My first memory of babywearing was back in 1983.
I was 4 years old, so clearly, it wasn’t me who was doing the carrying. Our helper then was a motherly lady from the Philippines who had joined our family that year my sister was born. She would gather my sister in an ordinary bed sheet, lift her onto her back, knot the ends of the sheet in front of her chest and set about doing the housework with baby on board. It was simple, fuss-free, efficient and cost next to nothing.
How times have changed. 28 years later when I had my first daughter, I faced a confusing array of babywearing options: cloth pouches, ring slings, wraps, soft structured carriers… how was a new mother to know what would work best for her and her baby?
Through trial and error, of course.
3 carriers and 3 babies on, I was no closer to finding the perfect carrier:
The cloth pouch made the baby bend awkwardly. It didn’t help that the pouch, made from non-stretchy material, came in fixed sizes so my ‘L’ sized buy hung too loosely away from my body once I lost the pregnancy weight.
The seemingly-simple ring sling turned out to be fussy with its long and wide swath of cloth. Just last month, I was struggling to get daughter no.3 comfortably settled into the sling with help from my mum, who commented that I looked like an inexperienced new mother bringing her firstborn out for the first time. Humph. Plus, bearing the baby’s weight on one shoulder felt unbalanced and uncomfortable – as if my poor mum-bod wasn’t aching enough as it is.
The padded soft structured carrier was too hot to don comfortably in our tropical weather. The 2 older girls and I sweated buckets in it each time. Gross. In any case, it wasn’t suitable for carrying newborns in unless we padded it up further with an infant insert – which would have made us even hotter. Also, it was awfully bulky. With 3 kids, your arms are clearly insufficient to carry the carrier when its not in use and I don’t even dare toy with the idea of stuffing it into the already overstuffed diaper bag that is threatening to vomit its contents onto the sidewalk.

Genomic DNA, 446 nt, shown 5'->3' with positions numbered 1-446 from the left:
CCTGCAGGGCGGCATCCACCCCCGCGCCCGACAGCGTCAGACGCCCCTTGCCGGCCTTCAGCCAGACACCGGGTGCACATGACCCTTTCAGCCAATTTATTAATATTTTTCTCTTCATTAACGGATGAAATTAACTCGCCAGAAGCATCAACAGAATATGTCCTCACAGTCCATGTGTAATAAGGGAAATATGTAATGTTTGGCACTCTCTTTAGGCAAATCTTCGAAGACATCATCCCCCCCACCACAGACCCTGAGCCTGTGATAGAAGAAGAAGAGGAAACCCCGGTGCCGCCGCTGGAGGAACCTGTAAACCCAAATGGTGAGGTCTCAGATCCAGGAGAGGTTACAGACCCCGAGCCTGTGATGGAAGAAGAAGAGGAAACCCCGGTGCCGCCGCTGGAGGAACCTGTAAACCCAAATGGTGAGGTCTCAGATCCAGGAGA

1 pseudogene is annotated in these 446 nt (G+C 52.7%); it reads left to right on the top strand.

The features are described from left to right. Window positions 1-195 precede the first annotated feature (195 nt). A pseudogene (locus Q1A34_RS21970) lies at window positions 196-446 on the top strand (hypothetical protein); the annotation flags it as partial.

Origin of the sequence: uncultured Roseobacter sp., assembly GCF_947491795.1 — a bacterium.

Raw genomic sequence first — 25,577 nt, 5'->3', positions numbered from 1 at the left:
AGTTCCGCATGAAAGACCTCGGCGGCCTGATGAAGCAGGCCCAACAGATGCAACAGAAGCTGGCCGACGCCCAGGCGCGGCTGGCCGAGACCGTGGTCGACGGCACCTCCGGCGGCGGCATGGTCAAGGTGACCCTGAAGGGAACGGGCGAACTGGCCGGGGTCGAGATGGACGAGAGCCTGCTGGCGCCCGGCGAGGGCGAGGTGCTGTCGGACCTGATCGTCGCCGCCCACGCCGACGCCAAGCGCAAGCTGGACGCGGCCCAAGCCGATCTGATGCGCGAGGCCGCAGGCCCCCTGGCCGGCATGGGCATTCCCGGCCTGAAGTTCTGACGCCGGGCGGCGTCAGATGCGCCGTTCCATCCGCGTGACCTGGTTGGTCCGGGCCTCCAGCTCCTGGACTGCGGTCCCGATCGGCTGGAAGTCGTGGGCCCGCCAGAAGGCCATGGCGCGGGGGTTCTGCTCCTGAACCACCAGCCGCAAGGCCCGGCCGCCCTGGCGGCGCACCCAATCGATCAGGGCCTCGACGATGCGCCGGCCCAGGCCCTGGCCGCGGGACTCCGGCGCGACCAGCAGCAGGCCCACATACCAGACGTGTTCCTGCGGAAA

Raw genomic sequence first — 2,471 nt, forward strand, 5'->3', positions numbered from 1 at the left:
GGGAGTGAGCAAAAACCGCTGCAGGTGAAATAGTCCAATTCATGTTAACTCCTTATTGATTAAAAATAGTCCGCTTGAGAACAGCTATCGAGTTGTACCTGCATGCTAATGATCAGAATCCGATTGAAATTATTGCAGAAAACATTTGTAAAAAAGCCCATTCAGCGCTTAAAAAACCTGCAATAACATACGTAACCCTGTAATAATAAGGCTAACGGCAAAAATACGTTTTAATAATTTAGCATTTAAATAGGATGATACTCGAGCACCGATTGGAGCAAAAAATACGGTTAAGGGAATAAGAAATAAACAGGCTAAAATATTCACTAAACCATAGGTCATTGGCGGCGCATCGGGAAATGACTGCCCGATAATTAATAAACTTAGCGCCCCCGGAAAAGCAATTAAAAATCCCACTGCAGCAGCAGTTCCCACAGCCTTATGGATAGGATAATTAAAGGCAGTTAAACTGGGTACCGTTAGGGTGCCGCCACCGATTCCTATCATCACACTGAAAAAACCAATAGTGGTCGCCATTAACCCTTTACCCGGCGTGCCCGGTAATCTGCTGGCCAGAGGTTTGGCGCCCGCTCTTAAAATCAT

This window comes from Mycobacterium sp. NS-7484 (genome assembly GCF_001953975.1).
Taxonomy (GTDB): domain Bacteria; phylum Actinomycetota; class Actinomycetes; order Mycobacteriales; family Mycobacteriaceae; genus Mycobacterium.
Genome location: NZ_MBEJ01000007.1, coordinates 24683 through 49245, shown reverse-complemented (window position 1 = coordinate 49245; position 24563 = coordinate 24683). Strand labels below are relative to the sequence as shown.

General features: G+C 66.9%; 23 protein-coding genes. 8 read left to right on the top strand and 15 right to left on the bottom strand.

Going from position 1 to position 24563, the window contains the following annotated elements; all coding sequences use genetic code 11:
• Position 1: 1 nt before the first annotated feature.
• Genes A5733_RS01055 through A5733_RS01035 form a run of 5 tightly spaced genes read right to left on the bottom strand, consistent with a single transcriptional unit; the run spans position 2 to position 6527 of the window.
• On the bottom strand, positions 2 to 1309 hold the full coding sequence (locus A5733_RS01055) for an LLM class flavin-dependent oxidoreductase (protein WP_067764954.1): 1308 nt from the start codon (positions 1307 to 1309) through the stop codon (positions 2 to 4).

Wraps – never had the guts to try them. They looked awfully hot to wear and the complicated instructional videos on how to just set up the wrap even before putting the baby in made my eyes glaze over by like, step 3 (out of many, many steps).
And c’mon, let’s admit it – toting your infant around town in a bed sheet is not very fashionable.
In summary, after close to 4 years in this motherhood gig, I was still a noob at babywearing – something that should be as natural as how our helper went about it in the early ’80s. And yet, with 2 rambunctious older (but still very young) kids, I needed to master babywearing more than ever. Being able to carry a third kid hands-free so that I could hold on to the other 2 would be, well, handy.
I was mulling over shelling out $300 for a semi-padded cloth carrier that came highly-recommended by friends when Bubsicles was invited by Happy Coast Kids to experience the Baby K’tan (pronounced ker-tahn).
I tried the Baby K’tan for a couple of weeks and here’s what I love about it:
You wear it by slipping it over your head and arms like a t-shirt. No complicated wrapping. No layers and layers of material. No painful knots digging into you. No extra cloth dangling down your body. No fiddling with adjustable straps to get to that perfect length. No fumbling with clasps or worrying about the baby brushing against scratchy buckles.
(2) Even weight-distribution on mother and hands-free carrying
The baby’s weight is well-distributed across both your shoulders and upper back. No strain on your lower back. The Baby K’tan really allows you to go hands-free, which I really appreciate when I need both hands to zip up little jackets, unscrew lids on water bottles, dole out wet wipes, retrieve items from my bag, clean dirty mouths and snotty noses… the list goes on (and on and on).
(3) Soft, strong support for baby
The soft, stretchy material supports the baby securely and comfortably, especially at the head, and yet offers room for the baby to breathe safely.
(4) Multiple ways for carrying babies and toddlers up to 15 kg